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Minnesota Amazon Tax Bill Begins At House Tax Committee


Minnesota Representatives Greg Davids (R), Bev Scalze (DFL) and Tina Liebling (DFL), authored and submitted "...an internet sales tax fairness proposal"(HF 1849) this legislative session. HB 1849 effectively requires Internet retailers, such as Amazon, to collect and remit sales tax on purchases made by Minnesota residents. Previously, bills such as this one have not made it very far in the Minnesota legislature, but this one seems to have promise. Why?

HF 1849 has bipartisan support this time, plus the Governor's support and reliance on Internet retailer sales tax collection to meet his budget goals. However, this bill specifically identifies affiliates as creating nexus for Internet retailers. An Amazon spokesman has "...told the tax committee that his company would likely sever relations with affiliate sellers in Minnesota if the tax were imposed." Also testifying before the House tax committee was affiliate reseller Carri Rocha. She says, "...the solution needs to come from the federal government."

But according to Representative Ann Lencewski (DFL-Bloomington), "...the real purpose of the tax is to bring some fairness to the system. Right now internet sellers don't have to pay sales tax, but 'bricks and mortar' retailers do, which she says is unfair." She indicated that she agrees a federal solution should happen, but she doesn't feel they will act.

Governor Dayton says that the loss of state revenue due to lack of sales tax collection by online retailers "...gives these remote retailers an unfair competitive advantage over Main Street Minnesota retailers. Passing the bill would level the playing field for Minnesota businesses," and subsequently help support the Governor's job plan.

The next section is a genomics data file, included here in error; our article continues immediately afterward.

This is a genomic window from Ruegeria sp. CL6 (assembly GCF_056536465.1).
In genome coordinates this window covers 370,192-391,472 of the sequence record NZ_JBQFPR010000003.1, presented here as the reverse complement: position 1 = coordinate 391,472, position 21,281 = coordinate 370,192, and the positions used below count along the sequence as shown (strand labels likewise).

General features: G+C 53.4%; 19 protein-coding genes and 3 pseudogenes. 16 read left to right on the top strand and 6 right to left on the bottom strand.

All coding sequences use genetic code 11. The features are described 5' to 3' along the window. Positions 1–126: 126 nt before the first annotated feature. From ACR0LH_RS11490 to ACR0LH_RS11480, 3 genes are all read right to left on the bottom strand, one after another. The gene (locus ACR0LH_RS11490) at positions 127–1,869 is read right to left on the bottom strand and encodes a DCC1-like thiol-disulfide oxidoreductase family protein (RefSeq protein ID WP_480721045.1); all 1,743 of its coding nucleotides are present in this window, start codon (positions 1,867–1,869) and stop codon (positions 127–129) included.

Neil Marriot, of mycablemart.com, says he doubts buyers are turning to the Internet to skate on sales taxes. Instead, he attributes it to convenience." He says, "Before you know it, 50 percent of everything everybody will buy will be over the Internet."

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Sales tax rates, rules, and regulations change frequently. Although we hope you'll find this information helpful, this blog is for informational purposes only and does not provide legal or tax advice.
Avalara Author
Susan McLain
Avalara Author Susan McLain
Susan McLain began her career as a technical writer in technology industries such as satellite networking and medical devices. Her skills encompass technical and marketing writing, usability engineering, verification and validation testing and protocol writing, requirements development, business analysis, technical illustration/graphic design and marketing. She has owned her own business providing service to small to medium sized business and in other positions, she has been in project management, documentation and marketing. She is currently the content specialist for Avalara helping to “make sales tax less taxing.”